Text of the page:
Blocking and causatives: unexpected competition across derivations

Persistent Link:
http://hdl.handle.net/10150/139392
Title:
Blocking and causatives: unexpected competition across derivations
Author:
Miyagawa, Shigeru
Affiliation:
Massachusetts Institute of Technology
Publisher:
University of Arizona Linguistics Circle
Journal:
Coyote Papers: Working Papers in Linguistics, Linguistic Theory at the University of Arizona
Issue Date:
2011
URI:
http://hdl.handle.net/10150/139392
Abstract:
The Japanese causative verb exhibits the effects of blocking, whereby a causative verb (V-sase) is blocked from taking on lexical meaning if there is a competing lexical causative verb (Miyagawa (1980, 1984)). Given that the causative verb is most reasonably viewed as being formed in syntax, the blocking effect leads to the conclusion that the lexical causatives also are formed in syntax, contrary to the traditional view. A similar blocking effect is observed with English causatives formed with make, and this, together with what we can observe in Japanese, suggest that blocking is best viewed as one that arises in the process of deriving the causative verb (e.g., Embick and Marantz (2008)), and not as a result of a filter on the output of the generative component (e.g., Kiparsky (2005)).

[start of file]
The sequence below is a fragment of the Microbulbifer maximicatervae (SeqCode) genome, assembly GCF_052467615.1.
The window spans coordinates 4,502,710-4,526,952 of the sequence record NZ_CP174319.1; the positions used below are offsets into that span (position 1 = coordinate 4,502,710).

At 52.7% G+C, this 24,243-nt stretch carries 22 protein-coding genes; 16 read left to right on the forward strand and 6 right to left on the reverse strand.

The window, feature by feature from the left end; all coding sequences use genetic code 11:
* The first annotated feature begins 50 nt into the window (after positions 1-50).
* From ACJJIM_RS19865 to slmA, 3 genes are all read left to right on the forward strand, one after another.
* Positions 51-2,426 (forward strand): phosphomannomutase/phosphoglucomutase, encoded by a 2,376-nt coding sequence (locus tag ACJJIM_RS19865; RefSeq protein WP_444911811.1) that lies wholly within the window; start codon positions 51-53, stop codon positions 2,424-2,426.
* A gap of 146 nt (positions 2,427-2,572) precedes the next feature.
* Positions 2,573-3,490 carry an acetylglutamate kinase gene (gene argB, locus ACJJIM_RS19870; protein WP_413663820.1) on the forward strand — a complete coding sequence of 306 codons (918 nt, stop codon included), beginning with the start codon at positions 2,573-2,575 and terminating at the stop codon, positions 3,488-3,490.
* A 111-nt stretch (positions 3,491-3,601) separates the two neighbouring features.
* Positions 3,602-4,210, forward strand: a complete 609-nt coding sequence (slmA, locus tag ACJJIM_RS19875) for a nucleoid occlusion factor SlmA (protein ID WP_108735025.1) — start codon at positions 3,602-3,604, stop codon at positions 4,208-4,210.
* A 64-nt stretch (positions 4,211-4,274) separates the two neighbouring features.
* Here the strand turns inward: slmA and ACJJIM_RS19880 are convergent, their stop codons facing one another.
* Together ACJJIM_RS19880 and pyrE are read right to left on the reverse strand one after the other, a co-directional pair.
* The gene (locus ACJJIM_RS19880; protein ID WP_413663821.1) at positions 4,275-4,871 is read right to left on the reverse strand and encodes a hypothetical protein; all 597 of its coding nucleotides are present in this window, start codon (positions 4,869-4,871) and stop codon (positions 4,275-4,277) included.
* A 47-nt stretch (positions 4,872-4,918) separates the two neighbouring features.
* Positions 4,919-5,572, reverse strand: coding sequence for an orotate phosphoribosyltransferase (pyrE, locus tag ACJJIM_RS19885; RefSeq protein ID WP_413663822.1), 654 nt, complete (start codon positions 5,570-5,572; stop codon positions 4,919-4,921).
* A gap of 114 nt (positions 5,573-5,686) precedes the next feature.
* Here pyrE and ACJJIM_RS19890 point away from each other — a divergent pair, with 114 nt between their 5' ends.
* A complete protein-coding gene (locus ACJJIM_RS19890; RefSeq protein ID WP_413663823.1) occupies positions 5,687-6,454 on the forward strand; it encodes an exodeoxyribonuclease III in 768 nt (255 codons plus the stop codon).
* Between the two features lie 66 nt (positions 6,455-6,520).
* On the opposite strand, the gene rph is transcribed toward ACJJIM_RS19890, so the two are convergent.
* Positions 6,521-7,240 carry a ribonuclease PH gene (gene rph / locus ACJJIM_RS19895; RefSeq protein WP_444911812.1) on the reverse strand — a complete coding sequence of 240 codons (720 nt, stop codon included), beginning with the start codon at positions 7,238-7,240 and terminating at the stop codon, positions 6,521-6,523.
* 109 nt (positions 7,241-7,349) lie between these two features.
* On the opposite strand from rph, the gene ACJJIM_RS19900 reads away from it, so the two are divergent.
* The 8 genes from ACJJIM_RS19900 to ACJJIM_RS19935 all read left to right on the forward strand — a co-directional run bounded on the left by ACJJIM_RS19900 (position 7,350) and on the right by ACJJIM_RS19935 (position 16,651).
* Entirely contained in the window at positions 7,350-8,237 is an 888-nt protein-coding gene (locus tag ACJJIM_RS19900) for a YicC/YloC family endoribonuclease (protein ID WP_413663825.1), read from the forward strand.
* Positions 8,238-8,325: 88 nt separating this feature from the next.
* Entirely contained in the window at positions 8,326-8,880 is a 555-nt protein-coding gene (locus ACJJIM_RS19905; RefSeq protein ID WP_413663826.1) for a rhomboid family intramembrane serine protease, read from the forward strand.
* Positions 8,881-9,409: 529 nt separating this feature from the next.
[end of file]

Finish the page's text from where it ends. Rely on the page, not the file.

Type:
Article; text
Language:
en_US
ISSN:
0894-4539

Full metadata record

DC FieldValue Language
dc.contributor.authorMiyagawa, Shigeruen_US
dc.date.accessioned2011-08-10T20:50:52Z-
dc.date.available2011-08-10T20:50:52Z-
dc.date.issued2011-
dc.identifier.issn0894-4539-
dc.identifier.urihttp://hdl.handle.net/10150/139392-
dc.description.abstractThe Japanese causative verb exhibits the effects of blocking, whereby a causative verb (V-sase) is blocked from taking on lexical meaning if there is a competing lexical causative verb (Miyagawa (1980, 1984)). Given that the causative verb is most reasonably viewed as being formed in syntax, the blocking effect leads to the conclusion that the lexical causatives also are formed in syntax, contrary to the traditional view. A similar blocking effect is observed with English causatives formed with make, and this, together with what we can observe in Japanese, suggest that blocking is best viewed as one that arises in the process of deriving the causative verb (e.g., Embick and Marantz (2008)), and not as a result of a filter on the output of the generative component (e.g., Kiparsky (2005)).en_US
dc.language.isoen_USen_US
dc.publisherUniversity of Arizona Linguistics Circleen_US
dc.titleBlocking and causatives: unexpected competition across derivationsen_US
dc.typeArticleen_US
dc.typetexten_US
dc.contributor.departmentMassachusetts Institute of Technologyen_US
dc.identifier.journalCoyote Papers: Working Papers in Linguistics, Linguistic Theory at the University of Arizonaen_US
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